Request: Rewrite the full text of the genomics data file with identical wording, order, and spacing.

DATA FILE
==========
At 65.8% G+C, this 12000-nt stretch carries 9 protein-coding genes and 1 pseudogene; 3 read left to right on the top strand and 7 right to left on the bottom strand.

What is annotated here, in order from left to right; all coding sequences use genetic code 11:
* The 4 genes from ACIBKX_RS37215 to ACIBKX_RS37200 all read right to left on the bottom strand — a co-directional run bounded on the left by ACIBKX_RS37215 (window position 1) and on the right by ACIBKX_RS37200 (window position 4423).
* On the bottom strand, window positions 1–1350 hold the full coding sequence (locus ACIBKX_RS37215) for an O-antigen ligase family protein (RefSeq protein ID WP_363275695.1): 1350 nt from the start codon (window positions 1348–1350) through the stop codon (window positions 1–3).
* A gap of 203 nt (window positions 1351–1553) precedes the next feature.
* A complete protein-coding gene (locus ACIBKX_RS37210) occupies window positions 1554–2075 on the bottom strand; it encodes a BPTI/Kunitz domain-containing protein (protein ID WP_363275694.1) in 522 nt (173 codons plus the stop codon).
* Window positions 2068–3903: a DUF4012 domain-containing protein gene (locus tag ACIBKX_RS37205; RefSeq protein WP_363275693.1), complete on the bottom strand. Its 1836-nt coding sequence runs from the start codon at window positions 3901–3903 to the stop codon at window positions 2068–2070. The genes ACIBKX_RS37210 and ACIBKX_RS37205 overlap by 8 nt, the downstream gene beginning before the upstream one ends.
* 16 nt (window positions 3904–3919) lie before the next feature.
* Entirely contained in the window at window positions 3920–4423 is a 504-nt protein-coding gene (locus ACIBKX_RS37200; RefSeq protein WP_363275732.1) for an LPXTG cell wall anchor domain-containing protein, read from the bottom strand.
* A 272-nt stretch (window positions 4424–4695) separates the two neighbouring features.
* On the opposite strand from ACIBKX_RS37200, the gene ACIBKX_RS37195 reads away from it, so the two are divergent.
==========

At 65.8% G+C, this 12000-nt stretch carries 9 protein-coding genes and 1 pseudogene; 3 read left to right on the top strand and 7 right to left on the bottom strand.

What is annotated here, in order from left to right; all coding sequences use genetic code 11:
* The 4 genes from ACIBKX_RS37215 to ACIBKX_RS37200 all read right to left on the bottom strand — a co-directional run bounded on the left by ACIBKX_RS37215 (window position 1) and on the right by ACIBKX_RS37200 (window position 4423).
* On the bottom strand, window positions 1–1350 hold the full coding sequence (locus ACIBKX_RS37215) for an O-antigen ligase family protein (RefSeq protein ID WP_363275695.1): 1350 nt from the start codon (window positions 1348–1350) through the stop codon (window positions 1–3).
* A gap of 203 nt (window positions 1351–1553) precedes the next feature.
* A complete protein-coding gene (locus ACIBKX_RS37210) occupies window positions 1554–2075 on the bottom strand; it encodes a BPTI/Kunitz domain-containing protein (protein ID WP_363275694.1) in 522 nt (173 codons plus the stop codon).
* Window positions 2068–3903: a DUF4012 domain-containing protein gene (locus tag ACIBKX_RS37205; RefSeq protein WP_363275693.1), complete on the bottom strand. Its 1836-nt coding sequence runs from the start codon at window positions 3901–3903 to the stop codon at window positions 2068–2070. The genes ACIBKX_RS37210 and ACIBKX_RS37205 overlap by 8 nt, the downstream gene beginning before the upstream one ends.
* 16 nt (window positions 3904–3919) lie before the next feature.
* Entirely contained in the window at window positions 3920–4423 is a 504-nt protein-coding gene (locus ACIBKX_RS37200; RefSeq protein WP_363275732.1) for an LPXTG cell wall anchor domain-containing protein, read from the bottom strand.
* A 272-nt stretch (window positions 4424–4695) separates the two neighbouring features.
* On the opposite strand from ACIBKX_RS37200, the gene ACIBKX_RS37195 reads away from it, so the two are divergent.